I still miss WoW though.

Step 1, collect underpants!

April 14, 2010

Ok so I haven’t been giving my guild, website, blog, twitter and many other things as much attention as I should lately. I went from being engaged to single in record time and it’s messed me up a bit. But I’m pretty much back, got some ideas for new directions and ready for action.
Problem is I’m not extremely happy with the current layout of the blog, nor the name. When I started writing, I didn’t expect more than 2 of my guildies to read any of my posts so I didn’t pay much attention to design and names. To my surprise I have quite a decent attendance and things are going better than I hoped.

Ideally I’d like to move to a dedicated domain, or at least something with more customising options. As for my name, even though the heading says “Misguided”, my blog appears on many links purely as b0bbly, which doesn’t sound very impressive as a WoW blog.

In summary –
Step 1: Get a new name.
Step 2: Get a domain to match.
Step 3: Get a decent layout/logo

So If any of you have any ideas to make this better, and something cool I can call it, gimme a shout and/or leave a comment! And if someone out there can design me a kickass logo, even better!


Ok, so now I have a logo at least ( if you can call something made in 30 seconds in MS Paint a logo) and some different background and border colours. I’ll consider Step 3 on hold for now, to be continued once steps 1 and 2 are done.

Taking one for the team.

March 10, 2010

Last night worked out perfectly.
I really wasn’t feeling up to raiding. My stomach was cramping, I was exhausted and was just feeling generally down. Stacked on that, the healers were being their usual selves and showing up late. Thankfully we had just recruited a new warrior tank and our main paladin tank (who didn’t sign for the raid) showed up. He took charge of the raid, got everyone sorted out and running, and gave me the opportunity to add another 65% to my priest’s second-last level.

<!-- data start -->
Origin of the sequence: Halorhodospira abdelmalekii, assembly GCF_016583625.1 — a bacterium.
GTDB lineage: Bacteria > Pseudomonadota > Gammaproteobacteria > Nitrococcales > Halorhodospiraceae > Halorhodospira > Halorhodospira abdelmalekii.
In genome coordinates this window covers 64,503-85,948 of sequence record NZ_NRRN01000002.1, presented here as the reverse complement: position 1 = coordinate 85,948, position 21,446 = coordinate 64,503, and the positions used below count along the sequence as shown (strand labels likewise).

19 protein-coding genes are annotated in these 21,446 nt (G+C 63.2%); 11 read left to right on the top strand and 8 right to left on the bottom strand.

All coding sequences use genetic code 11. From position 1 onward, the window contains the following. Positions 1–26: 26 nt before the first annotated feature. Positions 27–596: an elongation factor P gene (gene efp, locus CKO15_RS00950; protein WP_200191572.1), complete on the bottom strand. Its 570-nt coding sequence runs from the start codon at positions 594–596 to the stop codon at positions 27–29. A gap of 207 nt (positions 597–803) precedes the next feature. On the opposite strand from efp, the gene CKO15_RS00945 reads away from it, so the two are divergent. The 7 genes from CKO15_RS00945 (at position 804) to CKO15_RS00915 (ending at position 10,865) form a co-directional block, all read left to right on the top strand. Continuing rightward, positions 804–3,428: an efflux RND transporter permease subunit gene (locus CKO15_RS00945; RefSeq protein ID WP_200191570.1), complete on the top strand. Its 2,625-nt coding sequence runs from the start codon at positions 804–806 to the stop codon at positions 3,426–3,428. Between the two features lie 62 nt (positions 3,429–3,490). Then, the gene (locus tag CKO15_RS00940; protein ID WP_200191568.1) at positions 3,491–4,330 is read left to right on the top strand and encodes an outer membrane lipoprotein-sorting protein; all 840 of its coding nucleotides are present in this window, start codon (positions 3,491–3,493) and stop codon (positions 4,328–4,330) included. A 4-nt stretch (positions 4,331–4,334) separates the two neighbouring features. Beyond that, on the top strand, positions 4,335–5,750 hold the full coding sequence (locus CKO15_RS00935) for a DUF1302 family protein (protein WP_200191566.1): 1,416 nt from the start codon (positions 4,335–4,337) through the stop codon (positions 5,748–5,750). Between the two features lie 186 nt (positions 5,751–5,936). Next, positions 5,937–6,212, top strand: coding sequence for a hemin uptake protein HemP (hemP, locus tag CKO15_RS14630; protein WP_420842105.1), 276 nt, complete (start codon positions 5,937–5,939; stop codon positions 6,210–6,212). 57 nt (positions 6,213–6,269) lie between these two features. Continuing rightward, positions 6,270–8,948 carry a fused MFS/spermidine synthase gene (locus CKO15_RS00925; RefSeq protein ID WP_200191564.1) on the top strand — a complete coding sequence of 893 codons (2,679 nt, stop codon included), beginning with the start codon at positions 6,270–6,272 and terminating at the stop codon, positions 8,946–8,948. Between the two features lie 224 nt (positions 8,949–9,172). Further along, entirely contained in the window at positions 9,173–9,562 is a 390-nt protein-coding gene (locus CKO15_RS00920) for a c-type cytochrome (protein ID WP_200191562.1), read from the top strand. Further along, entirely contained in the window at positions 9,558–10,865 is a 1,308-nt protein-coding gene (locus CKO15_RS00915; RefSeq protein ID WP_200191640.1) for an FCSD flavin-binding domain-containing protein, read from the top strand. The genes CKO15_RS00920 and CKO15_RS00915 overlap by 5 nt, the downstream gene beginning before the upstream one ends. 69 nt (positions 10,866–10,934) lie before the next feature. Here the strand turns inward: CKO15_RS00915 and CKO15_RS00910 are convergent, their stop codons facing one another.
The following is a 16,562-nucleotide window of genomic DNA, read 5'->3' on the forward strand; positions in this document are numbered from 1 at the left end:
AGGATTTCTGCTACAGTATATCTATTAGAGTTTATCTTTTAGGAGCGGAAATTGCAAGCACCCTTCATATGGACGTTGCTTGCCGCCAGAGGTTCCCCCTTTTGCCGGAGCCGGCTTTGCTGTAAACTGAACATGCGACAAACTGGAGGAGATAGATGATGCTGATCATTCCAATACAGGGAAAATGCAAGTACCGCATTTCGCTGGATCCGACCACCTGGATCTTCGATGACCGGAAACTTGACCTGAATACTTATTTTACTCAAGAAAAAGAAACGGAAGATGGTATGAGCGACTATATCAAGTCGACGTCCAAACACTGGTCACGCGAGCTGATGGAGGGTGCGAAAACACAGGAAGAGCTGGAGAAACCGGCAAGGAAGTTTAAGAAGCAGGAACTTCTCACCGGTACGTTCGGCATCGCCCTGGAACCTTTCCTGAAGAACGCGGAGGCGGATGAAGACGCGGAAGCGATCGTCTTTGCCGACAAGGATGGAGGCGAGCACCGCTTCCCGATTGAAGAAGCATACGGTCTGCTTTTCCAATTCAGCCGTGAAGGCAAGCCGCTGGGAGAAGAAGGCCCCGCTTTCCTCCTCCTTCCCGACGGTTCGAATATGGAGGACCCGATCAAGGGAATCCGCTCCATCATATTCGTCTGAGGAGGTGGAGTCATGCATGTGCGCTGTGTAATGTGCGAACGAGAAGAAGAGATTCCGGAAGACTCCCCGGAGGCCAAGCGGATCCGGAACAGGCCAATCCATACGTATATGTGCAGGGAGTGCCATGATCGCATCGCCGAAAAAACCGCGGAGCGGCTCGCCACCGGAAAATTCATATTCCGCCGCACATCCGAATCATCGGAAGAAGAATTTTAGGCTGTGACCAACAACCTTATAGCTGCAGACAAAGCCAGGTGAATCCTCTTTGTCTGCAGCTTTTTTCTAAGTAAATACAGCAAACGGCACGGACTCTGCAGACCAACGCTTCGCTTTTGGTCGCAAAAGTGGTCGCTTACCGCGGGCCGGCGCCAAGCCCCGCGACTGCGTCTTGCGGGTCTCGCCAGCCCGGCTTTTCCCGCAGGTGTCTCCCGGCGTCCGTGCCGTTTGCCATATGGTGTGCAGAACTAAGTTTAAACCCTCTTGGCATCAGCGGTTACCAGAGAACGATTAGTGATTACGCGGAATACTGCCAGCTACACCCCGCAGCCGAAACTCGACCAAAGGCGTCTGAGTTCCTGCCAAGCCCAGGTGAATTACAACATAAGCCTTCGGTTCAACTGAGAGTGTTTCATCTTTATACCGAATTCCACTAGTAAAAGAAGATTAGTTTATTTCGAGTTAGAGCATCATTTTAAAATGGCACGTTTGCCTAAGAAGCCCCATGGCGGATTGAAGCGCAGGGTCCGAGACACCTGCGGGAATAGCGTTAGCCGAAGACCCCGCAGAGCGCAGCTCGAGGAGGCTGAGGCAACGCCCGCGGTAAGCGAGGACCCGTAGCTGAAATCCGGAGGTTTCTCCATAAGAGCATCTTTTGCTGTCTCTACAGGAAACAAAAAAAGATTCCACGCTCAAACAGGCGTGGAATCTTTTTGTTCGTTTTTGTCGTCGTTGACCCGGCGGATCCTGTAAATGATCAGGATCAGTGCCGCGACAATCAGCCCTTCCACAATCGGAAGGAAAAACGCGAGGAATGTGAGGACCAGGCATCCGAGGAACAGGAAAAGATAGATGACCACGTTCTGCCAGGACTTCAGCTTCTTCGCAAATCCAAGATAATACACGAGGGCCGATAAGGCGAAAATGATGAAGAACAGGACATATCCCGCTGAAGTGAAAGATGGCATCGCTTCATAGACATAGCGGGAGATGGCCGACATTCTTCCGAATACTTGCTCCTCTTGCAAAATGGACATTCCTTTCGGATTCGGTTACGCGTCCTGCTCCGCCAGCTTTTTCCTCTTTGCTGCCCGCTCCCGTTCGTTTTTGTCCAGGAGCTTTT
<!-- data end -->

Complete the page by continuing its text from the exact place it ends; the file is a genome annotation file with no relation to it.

To make matters even better, Festergut died with very little effort and then they proceeded to get our first kill on Rotface. Considering Festergut has only been downed by us twice, and that with our most experienced group, this was a great night.
They then wiped a few times on Putricide before I logged off teamspeak and went to sleep, but it seems like some days you just have to take a step back and let things handle themselves.

Yeah I know, rubbish and short post for today, but I’m still feeling a bit worse for wear. Just one and a half weeks till I go on leave and I can get back into the swing of things.


Oh wow, on my worst blog day I’ve received the best response ever. 500% more visitors than on any day in my blogging history! Thanks readers, I’ll try to keep low writing standards as this seems to have the best effect :p


December 22, 2009

Greetings and salutations, fellow earthlings.

This here would be my first blog post. I’ve always wanted to do this, but never had the time. The silly season seems to have given me a bit of a breather though.

First off, I’ll be testing WordPress and Blogger for ease of use and features. Today’s blog was written on the WordPress API and cut-pasted to Blogger. Next one I’ll do the other way around. I suppose a better way would be to write it on a proper word editor and paste it from there… Guess I’ll learn as I go along.